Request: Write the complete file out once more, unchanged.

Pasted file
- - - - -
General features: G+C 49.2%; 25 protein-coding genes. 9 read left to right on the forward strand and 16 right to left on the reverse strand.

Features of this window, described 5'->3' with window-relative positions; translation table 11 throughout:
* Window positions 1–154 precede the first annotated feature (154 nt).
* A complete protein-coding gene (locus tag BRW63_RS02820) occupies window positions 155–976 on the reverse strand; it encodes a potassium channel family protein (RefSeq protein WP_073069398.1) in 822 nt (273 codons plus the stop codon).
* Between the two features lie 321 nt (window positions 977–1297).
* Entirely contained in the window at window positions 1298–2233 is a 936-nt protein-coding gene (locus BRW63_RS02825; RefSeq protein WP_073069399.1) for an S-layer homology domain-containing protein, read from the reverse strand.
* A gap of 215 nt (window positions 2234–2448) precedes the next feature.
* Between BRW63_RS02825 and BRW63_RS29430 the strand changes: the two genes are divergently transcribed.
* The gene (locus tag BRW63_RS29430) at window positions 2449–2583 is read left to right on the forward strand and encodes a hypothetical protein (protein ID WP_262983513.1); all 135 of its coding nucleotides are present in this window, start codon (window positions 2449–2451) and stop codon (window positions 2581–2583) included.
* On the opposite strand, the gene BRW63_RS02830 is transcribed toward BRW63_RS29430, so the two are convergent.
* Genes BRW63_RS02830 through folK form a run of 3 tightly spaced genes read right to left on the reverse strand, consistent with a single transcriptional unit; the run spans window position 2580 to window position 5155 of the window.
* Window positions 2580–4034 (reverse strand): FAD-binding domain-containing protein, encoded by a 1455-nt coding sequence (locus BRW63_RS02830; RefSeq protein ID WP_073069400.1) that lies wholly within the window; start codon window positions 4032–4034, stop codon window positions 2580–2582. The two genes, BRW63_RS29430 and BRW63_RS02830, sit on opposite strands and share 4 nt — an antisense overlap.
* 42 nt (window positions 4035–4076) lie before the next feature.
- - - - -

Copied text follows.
General features: G+C 49.2%; 25 protein-coding genes. 9 read left to right on the forward strand and 16 right to left on the reverse strand.

Features of this window, described 5'->3' with window-relative positions; translation table 11 throughout:
* Window positions 1–154 precede the first annotated feature (154 nt).
* A complete protein-coding gene (locus tag BRW63_RS02820) occupies window positions 155–976 on the reverse strand; it encodes a potassium channel family protein (RefSeq protein WP_073069398.1) in 822 nt (273 codons plus the stop codon).
* Between the two features lie 321 nt (window positions 977–1297).
* Entirely contained in the window at window positions 1298–2233 is a 936-nt protein-coding gene (locus BRW63_RS02825; RefSeq protein WP_073069399.1) for an S-layer homology domain-containing protein, read from the reverse strand.
* A gap of 215 nt (window positions 2234–2448) precedes the next feature.
* Between BRW63_RS02825 and BRW63_RS29430 the strand changes: the two genes are divergently transcribed.
* The gene (locus tag BRW63_RS29430) at window positions 2449–2583 is read left to right on the forward strand and encodes a hypothetical protein (protein ID WP_262983513.1); all 135 of its coding nucleotides are present in this window, start codon (window positions 2449–2451) and stop codon (window positions 2581–2583) included.
* On the opposite strand, the gene BRW63_RS02830 is transcribed toward BRW63_RS29430, so the two are convergent.
* Genes BRW63_RS02830 through folK form a run of 3 tightly spaced genes read right to left on the reverse strand, consistent with a single transcriptional unit; the run spans window position 2580 to window position 5155 of the window.
* Window positions 2580–4034 (reverse strand): FAD-binding domain-containing protein, encoded by a 1455-nt coding sequence (locus BRW63_RS02830; RefSeq protein ID WP_073069400.1) that lies wholly within the window; start codon window positions 4032–4034, stop codon window positions 2580–2582. The two genes, BRW63_RS29430 and BRW63_RS02830, sit on opposite strands and share 4 nt — an antisense overlap.
* 42 nt (window positions 4035–4076) lie before the next feature.